The graphic above is the best way I know to show why it’s so helpful to donors when nonprofits share “before and after’s” in their fundraising.
The distance between – the contrast between – the “before” and the “after” is what shows the donor the power of their gift.
Here’s how it works…
Appeals & E-appeals
When you’re Asking for a gift in appeals and e-appeals, you want to share the “before and potential after.” Describe the “before” – what’s happening now that needs to be fixed? Then describe the “potential after” that the donor’s gift will help make possible.
If the distance between the before and the potential after is large, the donor will feel like their gift will make a big difference. And when you make your donor feel like their gift will make a big difference, you’ll get more gifts.
When Reporting back to donors in newsletters, you want to share the “before and after.” Your newsletter story or E.D. letter should describe the “before” (what was happening that help was needed”) and then describe the positive “after” that the donor’s gift made possible.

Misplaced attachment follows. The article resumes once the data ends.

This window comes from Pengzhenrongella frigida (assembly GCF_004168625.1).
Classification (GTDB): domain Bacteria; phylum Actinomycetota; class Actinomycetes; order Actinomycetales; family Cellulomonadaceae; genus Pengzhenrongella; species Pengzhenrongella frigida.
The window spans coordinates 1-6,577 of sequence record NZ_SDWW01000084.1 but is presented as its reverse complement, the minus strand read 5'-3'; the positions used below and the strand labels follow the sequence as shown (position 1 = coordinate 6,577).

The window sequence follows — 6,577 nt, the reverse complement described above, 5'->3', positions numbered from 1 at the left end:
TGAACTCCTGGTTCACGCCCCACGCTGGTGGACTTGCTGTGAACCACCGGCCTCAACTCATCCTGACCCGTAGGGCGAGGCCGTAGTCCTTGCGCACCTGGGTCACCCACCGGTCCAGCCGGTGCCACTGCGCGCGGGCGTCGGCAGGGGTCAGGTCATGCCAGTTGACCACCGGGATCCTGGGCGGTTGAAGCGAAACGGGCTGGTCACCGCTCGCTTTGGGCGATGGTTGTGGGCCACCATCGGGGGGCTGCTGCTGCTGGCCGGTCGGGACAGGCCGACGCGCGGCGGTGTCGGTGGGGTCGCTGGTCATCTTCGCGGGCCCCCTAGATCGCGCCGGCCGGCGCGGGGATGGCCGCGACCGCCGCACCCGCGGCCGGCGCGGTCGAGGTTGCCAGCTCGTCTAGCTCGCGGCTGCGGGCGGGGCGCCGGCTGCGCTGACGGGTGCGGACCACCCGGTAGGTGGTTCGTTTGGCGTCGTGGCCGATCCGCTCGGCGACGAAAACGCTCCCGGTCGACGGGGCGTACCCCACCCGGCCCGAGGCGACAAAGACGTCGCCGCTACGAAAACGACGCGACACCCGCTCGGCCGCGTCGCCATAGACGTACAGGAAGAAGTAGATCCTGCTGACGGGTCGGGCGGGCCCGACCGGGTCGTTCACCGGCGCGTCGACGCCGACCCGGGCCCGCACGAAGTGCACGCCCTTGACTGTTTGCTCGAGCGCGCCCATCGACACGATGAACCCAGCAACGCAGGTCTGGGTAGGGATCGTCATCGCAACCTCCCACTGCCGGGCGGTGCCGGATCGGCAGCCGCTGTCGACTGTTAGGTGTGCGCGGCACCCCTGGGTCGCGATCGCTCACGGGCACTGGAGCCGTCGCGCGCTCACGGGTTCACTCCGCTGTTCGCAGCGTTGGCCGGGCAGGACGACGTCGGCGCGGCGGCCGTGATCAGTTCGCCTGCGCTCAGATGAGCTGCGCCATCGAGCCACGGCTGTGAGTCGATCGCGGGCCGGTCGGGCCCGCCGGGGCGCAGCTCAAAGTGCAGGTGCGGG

If the distance between the before and the after is large, the donor will feel like their gift made a big difference. And when you make your donor feel like their gift made a big difference, you’ll get more future gifts.
When you create a lot of direct response fundraising, you quickly find out that donors care much more about the “before” and the “after” than they care about how your organization made the “after” possible.
So don’t spend time in letters and emails talking about your programs, or about how your programs work. That’s the “how you made it possible.” Save that info for grant applications and the small group of major donors who love the ins and outs of your programs.
For direct response fundraising, show donors the big distance between the before and the after. If you can get your donors thinking, “Wow, my gift can make that big a transformation?” or “Wow, my donation made that big a difference?” – they’ll loving giving to your organization because of the impact they can make.